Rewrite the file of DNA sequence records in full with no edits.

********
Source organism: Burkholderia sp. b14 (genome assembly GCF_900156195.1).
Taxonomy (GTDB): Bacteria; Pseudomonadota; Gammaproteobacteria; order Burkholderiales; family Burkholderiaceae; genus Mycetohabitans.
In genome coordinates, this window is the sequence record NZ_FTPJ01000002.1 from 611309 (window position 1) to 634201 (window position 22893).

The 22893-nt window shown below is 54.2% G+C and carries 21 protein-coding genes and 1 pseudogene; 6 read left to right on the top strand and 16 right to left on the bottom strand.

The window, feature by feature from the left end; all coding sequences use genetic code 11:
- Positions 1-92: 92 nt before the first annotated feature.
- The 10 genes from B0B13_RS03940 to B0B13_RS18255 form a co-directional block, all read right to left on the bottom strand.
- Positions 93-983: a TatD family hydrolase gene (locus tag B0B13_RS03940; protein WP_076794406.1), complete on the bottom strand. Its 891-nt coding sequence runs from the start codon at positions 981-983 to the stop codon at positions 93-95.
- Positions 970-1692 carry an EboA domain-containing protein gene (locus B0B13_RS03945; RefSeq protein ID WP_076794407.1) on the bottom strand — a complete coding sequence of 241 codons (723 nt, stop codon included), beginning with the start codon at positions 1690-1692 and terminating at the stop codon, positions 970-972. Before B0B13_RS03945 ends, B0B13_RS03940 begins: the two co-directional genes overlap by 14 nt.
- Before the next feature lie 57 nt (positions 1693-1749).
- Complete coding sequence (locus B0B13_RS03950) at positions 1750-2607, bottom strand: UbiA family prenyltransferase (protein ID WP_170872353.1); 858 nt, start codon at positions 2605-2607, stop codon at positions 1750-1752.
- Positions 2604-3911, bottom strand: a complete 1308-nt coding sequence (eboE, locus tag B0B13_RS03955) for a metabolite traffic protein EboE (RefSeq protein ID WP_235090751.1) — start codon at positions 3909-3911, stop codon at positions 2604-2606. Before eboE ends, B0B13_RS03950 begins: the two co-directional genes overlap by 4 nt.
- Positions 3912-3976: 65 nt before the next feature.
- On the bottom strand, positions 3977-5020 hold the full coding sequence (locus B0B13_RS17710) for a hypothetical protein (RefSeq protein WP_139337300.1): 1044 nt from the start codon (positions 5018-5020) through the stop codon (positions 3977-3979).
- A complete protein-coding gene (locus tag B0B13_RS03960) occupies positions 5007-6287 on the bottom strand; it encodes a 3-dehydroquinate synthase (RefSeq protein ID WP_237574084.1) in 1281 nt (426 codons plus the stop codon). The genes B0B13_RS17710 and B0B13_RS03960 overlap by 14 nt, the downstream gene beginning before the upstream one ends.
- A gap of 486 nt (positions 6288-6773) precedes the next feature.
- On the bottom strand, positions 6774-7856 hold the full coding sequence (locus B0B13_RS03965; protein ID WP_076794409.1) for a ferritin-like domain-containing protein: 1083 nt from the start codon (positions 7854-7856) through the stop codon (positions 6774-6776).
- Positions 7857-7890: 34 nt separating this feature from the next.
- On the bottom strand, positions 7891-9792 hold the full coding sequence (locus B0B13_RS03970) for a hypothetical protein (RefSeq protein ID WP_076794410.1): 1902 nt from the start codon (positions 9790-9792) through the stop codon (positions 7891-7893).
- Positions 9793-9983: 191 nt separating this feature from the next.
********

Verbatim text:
Source organism: Burkholderia sp. b14 (genome assembly GCF_900156195.1).
Taxonomy (GTDB): Bacteria; Pseudomonadota; Gammaproteobacteria; order Burkholderiales; family Burkholderiaceae; genus Mycetohabitans.
In genome coordinates, this window is the sequence record NZ_FTPJ01000002.1 from 611309 (window position 1) to 634201 (window position 22893).

The 22893-nt window shown below is 54.2% G+C and carries 21 protein-coding genes and 1 pseudogene; 6 read left to right on the top strand and 16 right to left on the bottom strand.

The window, feature by feature from the left end; all coding sequences use genetic code 11:
- Positions 1-92: 92 nt before the first annotated feature.
- The 10 genes from B0B13_RS03940 to B0B13_RS18255 form a co-directional block, all read right to left on the bottom strand.
- Positions 93-983: a TatD family hydrolase gene (locus tag B0B13_RS03940; protein WP_076794406.1), complete on the bottom strand. Its 891-nt coding sequence runs from the start codon at positions 981-983 to the stop codon at positions 93-95.
- Positions 970-1692 carry an EboA domain-containing protein gene (locus B0B13_RS03945; RefSeq protein ID WP_076794407.1) on the bottom strand — a complete coding sequence of 241 codons (723 nt, stop codon included), beginning with the start codon at positions 1690-1692 and terminating at the stop codon, positions 970-972. Before B0B13_RS03945 ends, B0B13_RS03940 begins: the two co-directional genes overlap by 14 nt.
- Before the next feature lie 57 nt (positions 1693-1749).
- Complete coding sequence (locus B0B13_RS03950) at positions 1750-2607, bottom strand: UbiA family prenyltransferase (protein ID WP_170872353.1); 858 nt, start codon at positions 2605-2607, stop codon at positions 1750-1752.
- Positions 2604-3911, bottom strand: a complete 1308-nt coding sequence (eboE, locus tag B0B13_RS03955) for a metabolite traffic protein EboE (RefSeq protein ID WP_235090751.1) — start codon at positions 3909-3911, stop codon at positions 2604-2606. Before eboE ends, B0B13_RS03950 begins: the two co-directional genes overlap by 4 nt.
- Positions 3912-3976: 65 nt before the next feature.
- On the bottom strand, positions 3977-5020 hold the full coding sequence (locus B0B13_RS17710) for a hypothetical protein (RefSeq protein WP_139337300.1): 1044 nt from the start codon (positions 5018-5020) through the stop codon (positions 3977-3979).
- A complete protein-coding gene (locus tag B0B13_RS03960) occupies positions 5007-6287 on the bottom strand; it encodes a 3-dehydroquinate synthase (RefSeq protein ID WP_237574084.1) in 1281 nt (426 codons plus the stop codon). The genes B0B13_RS17710 and B0B13_RS03960 overlap by 14 nt, the downstream gene beginning before the upstream one ends.
- A gap of 486 nt (positions 6288-6773) precedes the next feature.
- On the bottom strand, positions 6774-7856 hold the full coding sequence (locus B0B13_RS03965; protein ID WP_076794409.1) for a ferritin-like domain-containing protein: 1083 nt from the start codon (positions 7854-7856) through the stop codon (positions 6774-6776).
- Positions 7857-7890: 34 nt separating this feature from the next.
- On the bottom strand, positions 7891-9792 hold the full coding sequence (locus B0B13_RS03970) for a hypothetical protein (RefSeq protein ID WP_076794410.1): 1902 nt from the start codon (positions 9790-9792) through the stop codon (positions 7891-7893).
- Positions 9793-9983: 191 nt separating this feature from the next.